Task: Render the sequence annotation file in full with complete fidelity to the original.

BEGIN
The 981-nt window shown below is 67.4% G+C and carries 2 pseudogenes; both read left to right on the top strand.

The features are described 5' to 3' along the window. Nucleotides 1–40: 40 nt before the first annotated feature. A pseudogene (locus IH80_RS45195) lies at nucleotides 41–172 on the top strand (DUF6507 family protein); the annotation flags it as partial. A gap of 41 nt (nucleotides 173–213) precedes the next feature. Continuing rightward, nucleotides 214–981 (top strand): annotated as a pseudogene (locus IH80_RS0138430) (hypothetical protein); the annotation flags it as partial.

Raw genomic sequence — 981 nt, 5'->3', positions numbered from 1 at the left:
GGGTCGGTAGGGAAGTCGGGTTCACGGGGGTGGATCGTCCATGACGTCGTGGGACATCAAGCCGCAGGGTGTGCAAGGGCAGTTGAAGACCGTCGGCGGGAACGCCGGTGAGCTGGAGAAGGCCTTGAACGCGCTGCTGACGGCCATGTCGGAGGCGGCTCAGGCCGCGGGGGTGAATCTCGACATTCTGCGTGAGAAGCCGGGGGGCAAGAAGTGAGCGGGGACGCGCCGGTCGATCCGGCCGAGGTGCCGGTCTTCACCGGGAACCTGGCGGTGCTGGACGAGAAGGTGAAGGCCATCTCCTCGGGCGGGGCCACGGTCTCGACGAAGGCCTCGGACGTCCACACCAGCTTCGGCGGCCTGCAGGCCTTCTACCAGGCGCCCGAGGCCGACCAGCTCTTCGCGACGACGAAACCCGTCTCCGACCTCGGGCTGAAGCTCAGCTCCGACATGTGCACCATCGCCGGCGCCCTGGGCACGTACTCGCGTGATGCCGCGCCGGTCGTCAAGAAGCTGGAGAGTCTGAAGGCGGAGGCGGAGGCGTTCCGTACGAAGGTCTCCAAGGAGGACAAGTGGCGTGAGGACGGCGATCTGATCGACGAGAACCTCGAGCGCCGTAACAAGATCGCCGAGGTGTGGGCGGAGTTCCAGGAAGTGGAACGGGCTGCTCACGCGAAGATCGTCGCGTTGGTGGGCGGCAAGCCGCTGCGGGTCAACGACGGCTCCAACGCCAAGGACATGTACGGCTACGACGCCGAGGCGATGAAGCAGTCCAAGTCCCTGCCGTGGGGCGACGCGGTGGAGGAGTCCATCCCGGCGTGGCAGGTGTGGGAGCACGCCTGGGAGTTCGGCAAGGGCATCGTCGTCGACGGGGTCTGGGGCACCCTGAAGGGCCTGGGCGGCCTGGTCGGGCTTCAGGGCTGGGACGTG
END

The 981-nt window shown below is 67.4% G+C and carries 2 pseudogenes; both read left to right on the top strand.

The features are described 5' to 3' along the window. Nucleotides 1–40: 40 nt before the first annotated feature. A pseudogene (locus IH80_RS45195) lies at nucleotides 41–172 on the top strand (DUF6507 family protein); the annotation flags it as partial. A gap of 41 nt (nucleotides 173–213) precedes the next feature. Continuing rightward, nucleotides 214–981 (top strand): annotated as a pseudogene (locus IH80_RS0138430) (hypothetical protein); the annotation flags it as partial.

Raw genomic sequence — 981 nt, 5'->3', positions numbered from 1 at the left:
GGGTCGGTAGGGAAGTCGGGTTCACGGGGGTGGATCGTCCATGACGTCGTGGGACATCAAGCCGCAGGGTGTGCAAGGGCAGTTGAAGACCGTCGGCGGGAACGCCGGTGAGCTGGAGAAGGCCTTGAACGCGCTGCTGACGGCCATGTCGGAGGCGGCTCAGGCCGCGGGGGTGAATCTCGACATTCTGCGTGAGAAGCCGGGGGGCAAGAAGTGAGCGGGGACGCGCCGGTCGATCCGGCCGAGGTGCCGGTCTTCACCGGGAACCTGGCGGTGCTGGACGAGAAGGTGAAGGCCATCTCCTCGGGCGGGGCCACGGTCTCGACGAAGGCCTCGGACGTCCACACCAGCTTCGGCGGCCTGCAGGCCTTCTACCAGGCGCCCGAGGCCGACCAGCTCTTCGCGACGACGAAACCCGTCTCCGACCTCGGGCTGAAGCTCAGCTCCGACATGTGCACCATCGCCGGCGCCCTGGGCACGTACTCGCGTGATGCCGCGCCGGTCGTCAAGAAGCTGGAGAGTCTGAAGGCGGAGGCGGAGGCGTTCCGTACGAAGGTCTCCAAGGAGGACAAGTGGCGTGAGGACGGCGATCTGATCGACGAGAACCTCGAGCGCCGTAACAAGATCGCCGAGGTGTGGGCGGAGTTCCAGGAAGTGGAACGGGCTGCTCACGCGAAGATCGTCGCGTTGGTGGGCGGCAAGCCGCTGCGGGTCAACGACGGCTCCAACGCCAAGGACATGTACGGCTACGACGCCGAGGCGATGAAGCAGTCCAAGTCCCTGCCGTGGGGCGACGCGGTGGAGGAGTCCATCCCGGCGTGGCAGGTGTGGGAGCACGCCTGGGAGTTCGGCAAGGGCATCGTCGTCGACGGGGTCTGGGGCACCCTGAAGGGCCTGGGCGGCCTGGTCGGGCTTCAGGGCTGGGACGTG